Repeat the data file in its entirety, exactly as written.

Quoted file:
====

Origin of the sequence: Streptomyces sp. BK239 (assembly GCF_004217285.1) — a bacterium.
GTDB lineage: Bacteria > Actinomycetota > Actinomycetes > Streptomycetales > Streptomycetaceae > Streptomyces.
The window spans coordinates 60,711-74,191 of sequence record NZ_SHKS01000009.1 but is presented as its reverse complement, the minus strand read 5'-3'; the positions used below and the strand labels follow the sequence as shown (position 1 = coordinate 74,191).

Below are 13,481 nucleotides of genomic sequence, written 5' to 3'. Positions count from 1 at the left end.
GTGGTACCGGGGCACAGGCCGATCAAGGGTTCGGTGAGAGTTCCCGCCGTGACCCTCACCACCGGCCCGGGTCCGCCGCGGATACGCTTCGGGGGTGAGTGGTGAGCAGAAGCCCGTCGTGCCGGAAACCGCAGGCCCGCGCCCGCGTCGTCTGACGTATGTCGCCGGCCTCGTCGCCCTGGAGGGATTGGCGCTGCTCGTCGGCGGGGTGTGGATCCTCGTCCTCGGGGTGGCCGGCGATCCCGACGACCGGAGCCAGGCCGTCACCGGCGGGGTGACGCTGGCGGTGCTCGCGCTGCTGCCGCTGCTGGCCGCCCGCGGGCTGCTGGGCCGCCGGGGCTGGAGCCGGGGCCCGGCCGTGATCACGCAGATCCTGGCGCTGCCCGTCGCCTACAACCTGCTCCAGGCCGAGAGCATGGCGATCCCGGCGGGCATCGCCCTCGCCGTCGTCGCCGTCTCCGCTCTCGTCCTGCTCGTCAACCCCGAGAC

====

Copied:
Origin of the sequence: Streptomyces sp. BK239 (assembly GCF_004217285.1) — a bacterium.
GTDB lineage: Bacteria > Actinomycetota > Actinomycetes > Streptomycetales > Streptomycetaceae > Streptomyces.
The window spans coordinates 60,711-74,191 of sequence record NZ_SHKS01000009.1 but is presented as its reverse complement, the minus strand read 5'-3'; the positions used below and the strand labels follow the sequence as shown (position 1 = coordinate 74,191).

Below are 13,481 nucleotides of genomic sequence, written 5' to 3'. Positions count from 1 at the left end.
GTGGTACCGGGGCACAGGCCGATCAAGGGTTCGGTGAGAGTTCCCGCCGTGACCCTCACCACCGGCCCGGGTCCGCCGCGGATACGCTTCGGGGGTGAGTGGTGAGCAGAAGCCCGTCGTGCCGGAAACCGCAGGCCCGCGCCCGCGTCGTCTGACGTATGTCGCCGGCCTCGTCGCCCTGGAGGGATTGGCGCTGCTCGTCGGCGGGGTGTGGATCCTCGTCCTCGGGGTGGCCGGCGATCCCGACGACCGGAGCCAGGCCGTCACCGGCGGGGTGACGCTGGCGGTGCTCGCGCTGCTGCCGCTGCTGGCCGCCCGCGGGCTGCTGGGCCGCCGGGGCTGGAGCCGGGGCCCGGCCGTGATCACGCAGATCCTGGCGCTGCCCGTCGCCTACAACCTGCTCCAGGCCGAGAGCATGGCGATCCCGGCGGGCATCGCCCTCGCCGTCGTCGCCGTCTCCGCTCTCGTCCTGCTCGTCAACCCCGAGAC